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Description

Dutch elm disease is caused by two strains of an aggressive fungus (Ophiostoma-ulmi Ophiostoma-novo-ulmi) that provoke elm trees to die regardless of their health. It is considered the most costly shade tree disease and will remain active in a community as long as there are susceptible trees. The fungus invades the water transporting vessels and produces toxins to which the tree reacts. In defense to the toxins, the tree produces tyloses designed to block the spread of the fungus. The combination of the toxins and the defense mechanisms of the tree inhibit water flow to the crown, which causes wilting and tree death.

Female elm bark beetles lay their eggs beneath the bark of dead and dying elm trees. If the elm is infected with Dutch Elm Disease, the newly hatched beetles will emerge from the tree carrying the deadly fungus on their bodies. The beetles fly to healthy trees to feed on 2–4-year-old branches, and thereby spreading the disease.

Dutch elm disease can also be spread by root contact/root grafting from one diseased elm to a healthy elm.

More information about Arbotect 20-S visit: dutchelmdisease.ca

Sign and Symptoms

Dutch elm disease symptoms begin to develop 4–6 week after infection. The first noticeable symptom that results from the fungal occupation of the water conducting vessels is wilting or “flagging” of one or more branches, usually starting at the branch tip. Leaves on infected branches turn dull green to yellow, curl, and become dry and brittle. As the infection spreads, the wood beneath the bark displays a brown discolouration.

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Most elm tree species are susceptible including American Elm

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Canopy

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Bark

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Dutch elm disease is difficult to control and, without proper management, it will wipe out a large population of elms in just a few years. However, with a properly implemented management program, the devastating effects of the disease can be greatly reduced.

An effective Dutch elm disease management program includes four parts for control:

  1. Rapid detection and rapid removal of diseased elms
    • A tree inventory and monitoring program are the foundation. Early detection and rapid removal can keep mortality just under 2%/year, and without treatment, there is no certainty of which elms will become infected.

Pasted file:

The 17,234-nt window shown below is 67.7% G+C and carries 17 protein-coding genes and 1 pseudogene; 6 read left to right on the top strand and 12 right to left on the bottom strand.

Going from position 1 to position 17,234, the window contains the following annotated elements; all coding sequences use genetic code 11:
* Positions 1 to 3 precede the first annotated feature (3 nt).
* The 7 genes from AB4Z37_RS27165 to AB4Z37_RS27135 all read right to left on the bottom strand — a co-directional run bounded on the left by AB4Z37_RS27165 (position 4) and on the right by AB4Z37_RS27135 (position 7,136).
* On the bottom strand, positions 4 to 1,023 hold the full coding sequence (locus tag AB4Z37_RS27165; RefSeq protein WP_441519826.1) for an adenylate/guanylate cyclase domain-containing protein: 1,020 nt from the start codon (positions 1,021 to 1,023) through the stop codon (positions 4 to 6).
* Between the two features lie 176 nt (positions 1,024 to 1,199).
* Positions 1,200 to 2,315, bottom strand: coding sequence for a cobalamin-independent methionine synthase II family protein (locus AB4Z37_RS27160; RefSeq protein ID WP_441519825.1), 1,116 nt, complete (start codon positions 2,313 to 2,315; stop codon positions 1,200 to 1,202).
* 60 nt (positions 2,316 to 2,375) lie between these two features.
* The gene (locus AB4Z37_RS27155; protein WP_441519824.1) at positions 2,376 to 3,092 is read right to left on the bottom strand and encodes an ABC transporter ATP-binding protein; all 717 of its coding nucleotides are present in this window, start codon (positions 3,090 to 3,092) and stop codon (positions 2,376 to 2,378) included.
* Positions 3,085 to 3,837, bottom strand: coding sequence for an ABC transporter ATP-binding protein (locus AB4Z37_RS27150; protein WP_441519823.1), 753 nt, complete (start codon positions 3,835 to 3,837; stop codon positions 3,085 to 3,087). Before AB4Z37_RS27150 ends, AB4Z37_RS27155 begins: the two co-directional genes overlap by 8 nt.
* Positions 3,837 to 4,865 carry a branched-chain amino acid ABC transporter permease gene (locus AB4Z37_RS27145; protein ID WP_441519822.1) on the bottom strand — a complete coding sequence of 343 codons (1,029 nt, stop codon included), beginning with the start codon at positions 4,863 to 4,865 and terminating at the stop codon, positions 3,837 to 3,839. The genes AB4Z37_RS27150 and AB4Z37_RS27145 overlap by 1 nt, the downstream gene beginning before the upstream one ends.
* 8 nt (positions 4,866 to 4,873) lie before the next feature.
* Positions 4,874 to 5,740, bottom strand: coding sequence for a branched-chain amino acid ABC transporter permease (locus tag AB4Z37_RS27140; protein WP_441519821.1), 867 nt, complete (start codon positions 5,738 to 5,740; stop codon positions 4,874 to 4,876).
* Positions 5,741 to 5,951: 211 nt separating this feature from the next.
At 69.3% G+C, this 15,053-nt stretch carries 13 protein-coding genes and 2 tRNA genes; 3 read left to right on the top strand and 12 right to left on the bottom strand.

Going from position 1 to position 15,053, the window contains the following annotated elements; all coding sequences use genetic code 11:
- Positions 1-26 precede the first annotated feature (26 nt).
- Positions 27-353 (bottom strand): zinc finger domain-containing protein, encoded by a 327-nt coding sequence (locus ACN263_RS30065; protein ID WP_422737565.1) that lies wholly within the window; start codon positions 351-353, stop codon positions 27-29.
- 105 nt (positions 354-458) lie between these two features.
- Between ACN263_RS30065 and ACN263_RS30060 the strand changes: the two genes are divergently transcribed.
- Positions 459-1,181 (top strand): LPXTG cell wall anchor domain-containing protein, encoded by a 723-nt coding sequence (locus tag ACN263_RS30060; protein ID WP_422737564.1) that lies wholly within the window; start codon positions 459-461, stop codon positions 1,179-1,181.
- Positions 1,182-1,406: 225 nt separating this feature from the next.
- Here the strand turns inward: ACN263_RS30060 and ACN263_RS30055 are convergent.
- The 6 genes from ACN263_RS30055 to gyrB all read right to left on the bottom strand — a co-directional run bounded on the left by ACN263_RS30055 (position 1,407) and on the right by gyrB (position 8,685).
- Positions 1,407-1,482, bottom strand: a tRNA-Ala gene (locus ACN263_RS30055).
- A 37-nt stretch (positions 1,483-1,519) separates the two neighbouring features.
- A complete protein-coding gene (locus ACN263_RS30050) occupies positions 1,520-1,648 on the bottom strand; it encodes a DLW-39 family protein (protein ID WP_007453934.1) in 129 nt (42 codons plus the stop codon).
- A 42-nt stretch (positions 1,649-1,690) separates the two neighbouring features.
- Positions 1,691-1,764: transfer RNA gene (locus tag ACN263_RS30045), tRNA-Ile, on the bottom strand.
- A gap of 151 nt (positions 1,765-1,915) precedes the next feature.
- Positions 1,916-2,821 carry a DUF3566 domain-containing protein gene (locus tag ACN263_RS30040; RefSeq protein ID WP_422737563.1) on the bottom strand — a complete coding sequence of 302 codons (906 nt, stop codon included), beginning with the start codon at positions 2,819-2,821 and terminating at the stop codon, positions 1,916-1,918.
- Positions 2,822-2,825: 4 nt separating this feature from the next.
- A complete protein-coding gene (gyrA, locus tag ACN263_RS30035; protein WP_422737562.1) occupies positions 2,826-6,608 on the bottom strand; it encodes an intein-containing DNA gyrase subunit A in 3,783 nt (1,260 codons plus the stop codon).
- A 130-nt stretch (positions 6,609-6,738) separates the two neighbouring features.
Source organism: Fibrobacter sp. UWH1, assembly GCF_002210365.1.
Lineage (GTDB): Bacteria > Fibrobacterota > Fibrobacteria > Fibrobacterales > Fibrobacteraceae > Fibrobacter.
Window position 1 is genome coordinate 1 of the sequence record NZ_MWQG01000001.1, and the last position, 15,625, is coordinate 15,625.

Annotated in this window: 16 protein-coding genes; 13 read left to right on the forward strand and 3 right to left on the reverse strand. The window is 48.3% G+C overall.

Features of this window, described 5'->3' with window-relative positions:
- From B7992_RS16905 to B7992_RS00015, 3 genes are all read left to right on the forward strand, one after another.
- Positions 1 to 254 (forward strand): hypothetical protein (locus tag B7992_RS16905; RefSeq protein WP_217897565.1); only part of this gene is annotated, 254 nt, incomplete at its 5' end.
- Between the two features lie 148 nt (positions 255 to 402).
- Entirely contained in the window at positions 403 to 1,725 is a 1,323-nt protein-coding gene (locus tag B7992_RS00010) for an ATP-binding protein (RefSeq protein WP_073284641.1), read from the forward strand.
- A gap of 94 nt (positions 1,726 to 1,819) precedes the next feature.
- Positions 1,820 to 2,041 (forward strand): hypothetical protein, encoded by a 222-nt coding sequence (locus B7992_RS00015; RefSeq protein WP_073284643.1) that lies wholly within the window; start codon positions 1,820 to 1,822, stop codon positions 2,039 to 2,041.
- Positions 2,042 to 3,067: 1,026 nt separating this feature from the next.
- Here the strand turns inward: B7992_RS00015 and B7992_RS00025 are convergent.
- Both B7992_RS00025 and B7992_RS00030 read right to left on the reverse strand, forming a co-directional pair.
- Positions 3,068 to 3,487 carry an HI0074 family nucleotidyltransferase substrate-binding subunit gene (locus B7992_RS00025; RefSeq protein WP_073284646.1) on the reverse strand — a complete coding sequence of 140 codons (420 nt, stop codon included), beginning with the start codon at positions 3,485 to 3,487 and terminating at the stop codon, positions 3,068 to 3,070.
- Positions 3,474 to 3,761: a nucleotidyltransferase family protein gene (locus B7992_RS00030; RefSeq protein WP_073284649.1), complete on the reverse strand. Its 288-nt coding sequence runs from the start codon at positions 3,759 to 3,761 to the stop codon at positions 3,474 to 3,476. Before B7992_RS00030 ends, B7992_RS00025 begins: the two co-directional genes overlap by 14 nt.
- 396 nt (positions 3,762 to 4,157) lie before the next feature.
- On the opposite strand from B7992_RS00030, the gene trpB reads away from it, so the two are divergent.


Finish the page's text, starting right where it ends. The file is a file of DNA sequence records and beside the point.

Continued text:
2. Disruption of root graft transmission
  3. Saving diseased elms (Tracing)
  4. Protecting high-value elms with Arbotect 20-S

Treatment should be used in conjunction with an insect control and sanitation program (early detection and rapid removal of infected trees) in order to obtain best results. Use of Arbotect 20-S does not prevent the transmission of Dutch elm disease via root grafts.

Applications can be made after leaves have fully flushed in the spring. Treatments can continue throughout the growing season, or until leaf senescence in the fall.

One application of Arbotect 20-S protects the entire tree for up to three years yielding significant cost savings.

Multi-year control prevents transmission by elm bark beetle at peak flight times early in the growing season. To protect a tree from a beetle-transmitted fungal infection, Arbotect 20-S must be evenly and completely distributed throughout the two to four year old branches.

To ensure even distribution, Arbotect 20-S is injected using the Macro-Infusion injection method. Macro-Infusion injects a large volume of solution into the root flares of the tree. This solution is then transported throughout the canopy providing a protective fungicide barrier.

Only Arbotect 20-S has the ability to move into the newly formed sapwood, while resisting degradation resulting from cold, heat, and other adverse conditions. Arbotect 20-S was first registered over 30 years ago and has a proven 99% success rate when applied as per manufacturer’s directions.

Featured Treatments

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Arbotect 20-S Fungicide

Dutch elm disease is caused by two strains of an aggressive fungus (Ophiostoma-ulmi Ophiostoma-novo-ulmi) that provoke elm trees to die regardless of their health. It is considered the most costly sha...

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